Accessibility links

Breaking News

Friends Remember 'Magic' Of Russian Writer Vasily Aksyonov


Vasily Aksyonov in 2007: "One wanted to read Aksyonov over and over..."
Vasily Aksyonov in 2007: "One wanted to read Aksyonov over and over..."
(RFE/RL) -- Legendary Russian writer Vasily Aksyonov -- one of the last Soviet-era writers to endure a ban by Kremlin censors and be stripped of his citizenship -- has died in Moscow after a long illness.

He had been battling for his life since suffering a stroke while driving his car in January 2008.

Despite the long illness that followed, news of his death rocked his friends, colleagues, and legions of admirers worldwide.

Natalia Ivanova, the deputy editor of Russia's "Znamya" magazine, says Aksyonov was loved by generations of readers.

"The expression 'favorite writer' fits him better than anyone else," Ivanova says. "The late Vasily Pavlovich Aksyonov was very much like his books. He was charming, and his books were extremely charming. Readers had a special relationship with him.

"One wanted to read Aksyonov over and over, because the pleasure with which he worked was magically transmitted to his readers."

Instant Success

Aksyonov was not only one of Russia's favorite writers. He was also one of the most prolific, with more than 20 works spanning almost half a century.

Aksyonov in Moscow in 1989
Born in 1932 in Kazan, Aksyonov devoted himself to literature in 1960 after medical studies in Leningrad.

His first work, the short novel "Colleagues" published in 1960, was an instant success. "Ticket To The Stars," published a year later, established him as one the country's leading writers.

Encouraged by his early success, Aksyonov published a series of novels, plays, and short stories. Many of his works were published in the magazine "Yunost," for which he worked for several years as a staff writer.

Writer Vladimir Voinovich, a close friend of Aksyonov, remembers those early years.

"His very first publications brought him fame. I remember what a sensation 'Colleagues,' 'Ticket to the Stars' made, how quickly readers snatched them up," Voinovich says. "This fame never left him -- not when he was tolerated by Soviet authorities, not when he was in conflict with them, not even when he was forced to leave his country."

In 1980, Aksyonov and his wife were stripped of their Soviet citizenship during a trip to the United States.

That move by the Soviet government capped off a decade of increasing difficulties for the author, who had experienced serious run-ins with government censors in the early 1970s before being branded "anti-Soviet" and banned from publication altogether.

His past also played against him. Aksyonov's parents were both imprisoned in 1937 during the Stalin purges, and Aksyonov sent to an orphanage for children of "enemies of the people."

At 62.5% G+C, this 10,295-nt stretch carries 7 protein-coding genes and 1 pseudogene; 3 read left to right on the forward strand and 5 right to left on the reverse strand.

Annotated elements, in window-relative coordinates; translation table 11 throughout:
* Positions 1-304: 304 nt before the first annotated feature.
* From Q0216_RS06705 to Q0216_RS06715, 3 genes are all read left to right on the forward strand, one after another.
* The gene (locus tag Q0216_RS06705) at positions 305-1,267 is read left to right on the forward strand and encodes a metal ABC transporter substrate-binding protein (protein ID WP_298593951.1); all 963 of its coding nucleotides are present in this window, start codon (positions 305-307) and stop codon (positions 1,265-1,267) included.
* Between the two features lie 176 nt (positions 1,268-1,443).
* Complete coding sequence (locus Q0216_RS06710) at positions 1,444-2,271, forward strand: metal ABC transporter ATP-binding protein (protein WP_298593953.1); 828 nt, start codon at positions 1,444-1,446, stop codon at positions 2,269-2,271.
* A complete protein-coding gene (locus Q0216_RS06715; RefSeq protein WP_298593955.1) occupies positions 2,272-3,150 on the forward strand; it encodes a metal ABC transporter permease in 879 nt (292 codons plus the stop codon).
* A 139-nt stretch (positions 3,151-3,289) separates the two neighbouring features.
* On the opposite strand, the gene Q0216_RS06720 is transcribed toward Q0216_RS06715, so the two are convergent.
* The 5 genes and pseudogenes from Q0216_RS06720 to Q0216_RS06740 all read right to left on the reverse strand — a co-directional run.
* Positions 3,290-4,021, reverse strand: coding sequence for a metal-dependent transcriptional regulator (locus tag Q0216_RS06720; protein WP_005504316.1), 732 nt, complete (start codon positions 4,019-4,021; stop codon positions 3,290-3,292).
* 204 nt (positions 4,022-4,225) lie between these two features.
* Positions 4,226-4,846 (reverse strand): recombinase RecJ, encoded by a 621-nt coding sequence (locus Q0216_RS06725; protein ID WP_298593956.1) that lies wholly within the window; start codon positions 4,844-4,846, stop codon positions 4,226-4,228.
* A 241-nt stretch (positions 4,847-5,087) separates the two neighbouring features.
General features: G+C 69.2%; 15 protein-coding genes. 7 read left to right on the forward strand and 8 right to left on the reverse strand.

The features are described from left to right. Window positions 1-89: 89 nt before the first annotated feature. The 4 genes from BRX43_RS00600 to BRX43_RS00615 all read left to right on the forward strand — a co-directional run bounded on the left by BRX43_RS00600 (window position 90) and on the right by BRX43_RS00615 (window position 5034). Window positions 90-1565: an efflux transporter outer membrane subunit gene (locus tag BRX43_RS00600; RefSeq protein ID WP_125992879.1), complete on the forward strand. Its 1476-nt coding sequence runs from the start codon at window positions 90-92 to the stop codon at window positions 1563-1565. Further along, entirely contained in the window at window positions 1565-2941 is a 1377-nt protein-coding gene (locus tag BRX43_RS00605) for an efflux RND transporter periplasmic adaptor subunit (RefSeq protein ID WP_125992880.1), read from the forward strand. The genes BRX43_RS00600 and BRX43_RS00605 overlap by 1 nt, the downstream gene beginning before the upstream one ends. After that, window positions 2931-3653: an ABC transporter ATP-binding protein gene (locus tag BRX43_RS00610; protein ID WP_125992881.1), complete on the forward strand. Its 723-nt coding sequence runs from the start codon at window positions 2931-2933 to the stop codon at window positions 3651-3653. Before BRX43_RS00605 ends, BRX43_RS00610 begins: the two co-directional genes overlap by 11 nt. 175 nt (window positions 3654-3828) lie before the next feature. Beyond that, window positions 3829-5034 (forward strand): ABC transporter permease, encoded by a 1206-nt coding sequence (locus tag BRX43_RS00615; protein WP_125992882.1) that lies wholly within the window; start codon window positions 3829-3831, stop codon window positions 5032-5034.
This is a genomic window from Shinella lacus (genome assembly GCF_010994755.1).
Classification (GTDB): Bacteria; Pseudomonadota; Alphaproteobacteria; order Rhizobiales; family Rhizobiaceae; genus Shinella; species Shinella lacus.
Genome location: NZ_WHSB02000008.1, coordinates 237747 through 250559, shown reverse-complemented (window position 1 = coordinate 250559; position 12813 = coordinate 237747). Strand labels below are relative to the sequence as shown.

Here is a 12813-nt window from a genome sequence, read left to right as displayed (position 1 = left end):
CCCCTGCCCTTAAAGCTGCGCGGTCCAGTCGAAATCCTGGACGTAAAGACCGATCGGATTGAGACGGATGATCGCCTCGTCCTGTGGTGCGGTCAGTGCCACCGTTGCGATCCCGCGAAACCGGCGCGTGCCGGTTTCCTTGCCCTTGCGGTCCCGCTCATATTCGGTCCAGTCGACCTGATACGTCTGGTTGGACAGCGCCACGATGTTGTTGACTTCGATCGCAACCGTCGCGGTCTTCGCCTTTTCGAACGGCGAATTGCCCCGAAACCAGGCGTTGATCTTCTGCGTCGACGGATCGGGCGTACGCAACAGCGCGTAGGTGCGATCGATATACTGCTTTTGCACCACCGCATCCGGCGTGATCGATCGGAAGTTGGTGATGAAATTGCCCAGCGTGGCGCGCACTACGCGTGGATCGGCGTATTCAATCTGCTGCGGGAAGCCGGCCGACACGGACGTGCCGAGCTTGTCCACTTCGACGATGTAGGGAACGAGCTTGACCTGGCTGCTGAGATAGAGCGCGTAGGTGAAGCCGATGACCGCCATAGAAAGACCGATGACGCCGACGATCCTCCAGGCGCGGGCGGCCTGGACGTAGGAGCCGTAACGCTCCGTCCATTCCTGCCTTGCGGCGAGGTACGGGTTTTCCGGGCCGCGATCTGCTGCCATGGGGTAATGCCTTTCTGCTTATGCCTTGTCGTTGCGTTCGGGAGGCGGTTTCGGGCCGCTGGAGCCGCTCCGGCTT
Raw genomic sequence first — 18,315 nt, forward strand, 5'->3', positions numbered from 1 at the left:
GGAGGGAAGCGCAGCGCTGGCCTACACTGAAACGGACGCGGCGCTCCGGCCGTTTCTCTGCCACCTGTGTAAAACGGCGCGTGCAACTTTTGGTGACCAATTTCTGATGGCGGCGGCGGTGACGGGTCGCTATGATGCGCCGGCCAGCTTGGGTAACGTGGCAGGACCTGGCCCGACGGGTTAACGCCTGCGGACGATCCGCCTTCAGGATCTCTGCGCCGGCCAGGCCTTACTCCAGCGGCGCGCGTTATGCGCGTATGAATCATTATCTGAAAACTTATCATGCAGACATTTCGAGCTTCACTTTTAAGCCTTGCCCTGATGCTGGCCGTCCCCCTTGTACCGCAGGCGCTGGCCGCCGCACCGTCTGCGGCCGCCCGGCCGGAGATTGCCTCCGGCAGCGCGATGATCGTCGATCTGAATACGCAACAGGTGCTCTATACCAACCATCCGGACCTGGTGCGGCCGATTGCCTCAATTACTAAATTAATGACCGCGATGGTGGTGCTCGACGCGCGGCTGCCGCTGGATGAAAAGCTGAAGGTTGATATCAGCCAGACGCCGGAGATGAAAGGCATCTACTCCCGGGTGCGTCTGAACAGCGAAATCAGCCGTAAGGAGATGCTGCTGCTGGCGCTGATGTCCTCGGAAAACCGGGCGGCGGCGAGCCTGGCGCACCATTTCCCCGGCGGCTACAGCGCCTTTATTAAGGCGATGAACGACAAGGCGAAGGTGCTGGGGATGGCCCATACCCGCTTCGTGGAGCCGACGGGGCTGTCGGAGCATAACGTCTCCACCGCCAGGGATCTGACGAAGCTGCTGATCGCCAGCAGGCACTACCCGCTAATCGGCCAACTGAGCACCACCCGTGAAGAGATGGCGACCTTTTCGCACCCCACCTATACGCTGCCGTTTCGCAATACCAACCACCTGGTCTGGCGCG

Stripped Of Citizenship

One of his most significant works, "The Island of Crimea" -- a reimagining of history in which Crimea has resisted the 1917 Bolshevik Revolution and become an isolated outpost of democracy -- was written during this forced decade-long silence.

Despite his publication ban, some of his works were leaked and published abroad, prompting the trip to the United States and the stripping of his citizenship.

"In America, a writer is always outside any kind of political struggle, because there are many professional politicians who are engaged in politics," Aksyonov told RFE/RL's Russian Service in Washington in January 1982.

"In Russia, in the Soviet Union, there are no people involved in politics at all, not even at the very top, because there is no politics. In other words, there are no politicians as such. Therefore, [Russian] society often expects writers to make some political revelations," he said.

Stranded away from home, Aksyonov made a living by teaching Russian literature at various U.S. universities.

In 1989, the Soviet Union lifted the ban on his publications. One year later, his Soviet citizenship was restored.

Perhaps his most famous work, "Generations of Winter," was published a few years later in 1994, inspiring a 22-part Russian television series.

But it was not until 2004 that Aksyonov ultimately left the United States to split his time between Russia and the French Riviera.

He died in Moscow on July 6. He leaves behind his wife and a son.

RFE/RL's Russian Service contributed to this report.

RFE/RL has been declared an "undesirable organization" by the Russian government.

If you are in Russia or the Russia-controlled parts of Ukraine and hold a Russian passport or are a stateless person residing permanently in Russia or the Russia-controlled parts of Ukraine, please note that you could face fines or imprisonment for sharing, liking, commenting on, or saving our content, or for contacting us.

To find out more, click here.